“I Hate Black History Month,” Pinkie Points It Out
I hate Black History Month.
There. I said it.
It’s Black History Month 2023, and another Black man has been murdered by five police officers, all of whom are Black. Now, I’m not going to rehash the gruesome details of Tyre Nichols’ murder. I don’t have to. You already know what it looks like. You watched the disturbing video, didn’t you?
I refuse to watch it. I don’t need to see another Black man dying. And I’m not hating on you if you did. But please, I beg you, miss me with the bullshit public performance of grief.
Posting tributes to Tyre Nichols, all your heartfelt messages alongside tear drops and heart emojis, as if you didn’t just watch this man’s death on your phone in-between texting your friends about grabbing dinner and scrolling on IG to find tickets to Beyonce’s Renaissance Tour. Side note: Not hating on Beyonce at all!
Same thing with the death of George Floyd. Changing profile pictures to BLM and posting trendy sayings while sharing the video of this man’s death with your Twitter followers and your Facebook friends. Oh, what a feat it must have been to pause flexing and taking selfies of your new outfit or hairdo in order to find the perfect meme to express your sadness at Nichols’ death. The casualness of Black death is disturbing!
So, yes. I. Hate. Black. History. Month.
I hate that there’s a video of the death of a Black man widely circulating on the Internet right now. And I hate that you’ve shared it with all your connections, from your Big Momma in St. Louis to your third adopted cousin in Florida. I hate that his Black mother is already being blamed for his death and that her grief will be nearly impossible for some to see. I hate that we have been so desensitized to the level of violence in this society that we will repeatedly watch the actual demise of a human being in all its ghastliness . . . and not see a problem with it.
What do you actually get from watching the video? Black people dying at the hands of police or authority figures is NOT NEW. Black people dying at the hands of other Black people is NOT NEW. The public spectacle of Black death is NOT NEW.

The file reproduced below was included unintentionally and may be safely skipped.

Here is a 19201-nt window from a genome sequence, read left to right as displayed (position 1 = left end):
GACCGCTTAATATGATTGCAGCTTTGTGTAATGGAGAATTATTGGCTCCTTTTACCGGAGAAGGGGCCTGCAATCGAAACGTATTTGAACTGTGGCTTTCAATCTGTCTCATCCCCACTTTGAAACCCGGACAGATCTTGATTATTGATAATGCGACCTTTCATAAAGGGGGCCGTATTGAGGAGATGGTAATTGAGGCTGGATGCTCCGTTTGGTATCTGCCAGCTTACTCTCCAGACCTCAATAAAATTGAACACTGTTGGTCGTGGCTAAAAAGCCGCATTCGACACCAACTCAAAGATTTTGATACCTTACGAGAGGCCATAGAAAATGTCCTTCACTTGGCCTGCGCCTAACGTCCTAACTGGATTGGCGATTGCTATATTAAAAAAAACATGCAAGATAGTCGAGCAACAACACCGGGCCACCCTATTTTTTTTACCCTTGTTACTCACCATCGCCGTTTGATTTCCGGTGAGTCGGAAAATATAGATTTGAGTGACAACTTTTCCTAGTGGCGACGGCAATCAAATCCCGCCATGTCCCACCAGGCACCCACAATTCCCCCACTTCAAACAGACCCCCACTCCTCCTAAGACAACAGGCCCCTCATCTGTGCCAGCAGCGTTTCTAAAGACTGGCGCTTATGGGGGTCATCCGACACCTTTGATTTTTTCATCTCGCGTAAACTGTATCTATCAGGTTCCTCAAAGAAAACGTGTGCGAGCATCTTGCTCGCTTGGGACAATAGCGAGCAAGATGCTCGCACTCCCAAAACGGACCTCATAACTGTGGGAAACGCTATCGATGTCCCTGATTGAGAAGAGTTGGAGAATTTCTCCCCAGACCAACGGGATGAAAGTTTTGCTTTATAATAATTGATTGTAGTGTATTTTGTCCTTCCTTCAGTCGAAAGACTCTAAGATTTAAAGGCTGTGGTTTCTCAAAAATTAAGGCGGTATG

For some, it is shocking that Black police officers would do something like this. Why the shock? We all learn to police Black bodies, that they are dangerous and in need of submission and control. And we learn that Black bodies have no value. We can see this from the officer’s behavior: They knew better than to try that shit on a White motorist! Simone de Beauvoir says: “The oppressor would not be so strong if he did not have accomplices among the oppressed.” Where’s the lie?
So, yes. I. Hate. Black. History. Month.
And I’m hopeful, that in time, you will come to hate it too!
Dr. Renata Ferdinand is Professor and Chair of the Department of African American Studies at New York City College of Technology in Brooklyn, NY. She writes autoethnographies that explore the complexities of the lived experiences of Black women and girls, from how race and gender impact experiences within the healthcare system to colorism, racial stereotypes, and Black women’s identity. Her work has been featured in several outlets, including Cultural Studies + Critical Methodologies, Journal of Health Psychology, The Popular Culture Studies Journal, to name a few,and within several edited volumes, including International Perspectives of Autoethnographic Research and Practice, Blacklove: The Intimacies and Intricacies of Romantic Love in Black Relationships, and Space and Culture: The Journal. She has given several talks on Black Motherhood Studies and Black Girlhood Studies and was recently featured as a literary expert for the article, “Reblazing Saddles: Who Shapes the Wild West Lit Canon?” for Bitch: Feminist Response to Pop Culture. She is the recipient of the 2018 Ellis-Bochner Autoethnography and Personal Narrative Research Award from The Society for the Study of Symbolic Interaction (SSSI) of the National Communication Association for best published essay. She serves as an expert reviewer for several publications and is currently an editorial board member of the Journal of Autoethnography. Her book, An Autoethnography of African American Motherhood: Things I Tell My Daughter is newly released (Routledge, 2021).